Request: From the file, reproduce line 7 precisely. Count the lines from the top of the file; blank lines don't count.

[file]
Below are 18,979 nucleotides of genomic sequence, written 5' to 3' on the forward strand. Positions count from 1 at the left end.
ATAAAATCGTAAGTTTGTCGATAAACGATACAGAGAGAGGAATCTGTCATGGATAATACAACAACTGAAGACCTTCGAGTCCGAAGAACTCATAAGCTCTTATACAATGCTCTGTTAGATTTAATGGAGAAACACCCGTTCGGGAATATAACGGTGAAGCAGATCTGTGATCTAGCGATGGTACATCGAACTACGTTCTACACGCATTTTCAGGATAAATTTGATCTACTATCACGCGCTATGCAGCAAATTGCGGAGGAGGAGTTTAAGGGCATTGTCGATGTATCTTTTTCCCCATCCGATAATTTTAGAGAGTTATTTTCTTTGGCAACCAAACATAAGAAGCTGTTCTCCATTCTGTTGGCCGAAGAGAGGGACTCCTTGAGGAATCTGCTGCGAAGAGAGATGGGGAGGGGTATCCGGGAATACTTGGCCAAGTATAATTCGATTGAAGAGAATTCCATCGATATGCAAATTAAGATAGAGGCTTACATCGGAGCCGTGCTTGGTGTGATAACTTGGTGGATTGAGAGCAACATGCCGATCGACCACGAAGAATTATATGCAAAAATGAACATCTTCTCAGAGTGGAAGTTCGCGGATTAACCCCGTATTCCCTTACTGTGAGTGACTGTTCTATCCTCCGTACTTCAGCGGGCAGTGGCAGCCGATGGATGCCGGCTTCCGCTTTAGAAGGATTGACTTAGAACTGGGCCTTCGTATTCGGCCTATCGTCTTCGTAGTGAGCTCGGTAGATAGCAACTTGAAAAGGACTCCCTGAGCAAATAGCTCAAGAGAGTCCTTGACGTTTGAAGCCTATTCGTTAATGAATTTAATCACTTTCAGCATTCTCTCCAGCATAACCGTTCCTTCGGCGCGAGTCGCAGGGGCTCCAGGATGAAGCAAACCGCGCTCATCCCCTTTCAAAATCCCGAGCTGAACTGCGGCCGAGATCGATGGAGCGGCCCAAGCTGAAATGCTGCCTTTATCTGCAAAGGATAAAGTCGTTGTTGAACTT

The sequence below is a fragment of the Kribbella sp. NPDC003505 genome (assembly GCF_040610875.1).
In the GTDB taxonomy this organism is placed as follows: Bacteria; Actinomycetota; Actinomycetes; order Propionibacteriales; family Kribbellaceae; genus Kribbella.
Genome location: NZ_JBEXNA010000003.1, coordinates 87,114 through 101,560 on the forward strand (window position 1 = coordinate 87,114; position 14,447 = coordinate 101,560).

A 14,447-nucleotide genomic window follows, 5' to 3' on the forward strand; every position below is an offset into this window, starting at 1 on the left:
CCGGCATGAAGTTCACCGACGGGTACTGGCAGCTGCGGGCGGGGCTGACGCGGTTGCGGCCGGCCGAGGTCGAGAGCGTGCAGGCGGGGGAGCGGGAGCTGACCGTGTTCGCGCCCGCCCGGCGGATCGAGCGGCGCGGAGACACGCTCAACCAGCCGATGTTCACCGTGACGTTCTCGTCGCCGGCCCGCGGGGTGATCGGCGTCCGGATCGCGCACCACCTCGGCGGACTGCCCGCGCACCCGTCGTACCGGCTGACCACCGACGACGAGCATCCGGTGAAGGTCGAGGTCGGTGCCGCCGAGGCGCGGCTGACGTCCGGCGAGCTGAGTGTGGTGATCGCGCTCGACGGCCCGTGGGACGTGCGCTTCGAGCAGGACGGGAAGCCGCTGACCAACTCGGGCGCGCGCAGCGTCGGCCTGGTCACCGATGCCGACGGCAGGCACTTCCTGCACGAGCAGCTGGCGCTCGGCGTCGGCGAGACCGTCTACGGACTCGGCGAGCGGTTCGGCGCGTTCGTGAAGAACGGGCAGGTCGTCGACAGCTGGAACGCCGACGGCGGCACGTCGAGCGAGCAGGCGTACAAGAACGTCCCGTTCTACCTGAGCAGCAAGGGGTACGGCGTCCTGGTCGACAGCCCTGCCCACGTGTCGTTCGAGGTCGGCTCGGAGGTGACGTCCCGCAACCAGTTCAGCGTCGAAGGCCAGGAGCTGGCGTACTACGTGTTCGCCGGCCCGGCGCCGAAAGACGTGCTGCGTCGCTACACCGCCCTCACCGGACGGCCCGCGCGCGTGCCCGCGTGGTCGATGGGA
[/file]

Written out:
CCGGCATGAAGTTCACCGACGGGTACTGGCAGCTGCGGGCGGGGCTGACGCGGTTGCGGCCGGCCGAGGTCGAGAGCGTGCAGGCGGGGGAGCGGGAGCTGACCGTGTTCGCGCCCGCCCGGCGGATCGAGCGGCGCGGAGACACGCTCAACCAGCCGATGTTCACCGTGACGTTCTCGTCGCCGGCCCGCGGGGTGATCGGCGTCCGGATCGCGCACCACCTCGGCGGACTGCCCGCGCACCCGTCGTACCGGCTGACCACCGACGACGAGCATCCGGTGAAGGTCGAGGTCGGTGCCGCCGAGGCGCGGCTGACGTCCGGCGAGCTGAGTGTGGTGATCGCGCTCGACGGCCCGTGGGACGTGCGCTTCGAGCAGGACGGGAAGCCGCTGACCAACTCGGGCGCGCGCAGCGTCGGCCTGGTCACCGATGCCGACGGCAGGCACTTCCTGCACGAGCAGCTGGCGCTCGGCGTCGGCGAGACCGTCTACGGACTCGGCGAGCGGTTCGGCGCGTTCGTGAAGAACGGGCAGGTCGTCGACAGCTGGAACGCCGACGGCGGCACGTCGAGCGAGCAGGCGTACAAGAACGTCCCGTTCTACCTGAGCAGCAAGGGGTACGGCGTCCTGGTCGACAGCCCTGCCCACGTGTCGTTCGAGGTCGGCTCGGAGGTGACGTCCCGCAACCAGTTCAGCGTCGAAGGCCAGGAGCTGGCGTACTACGTGTTCGCCGGCCCGGCGCCGAAAGACGTGCTGCGTCGCTACACCGCCCTCACCGGACGGCCCGCGCGCGTGCCCGCGTGGTCGATGGGA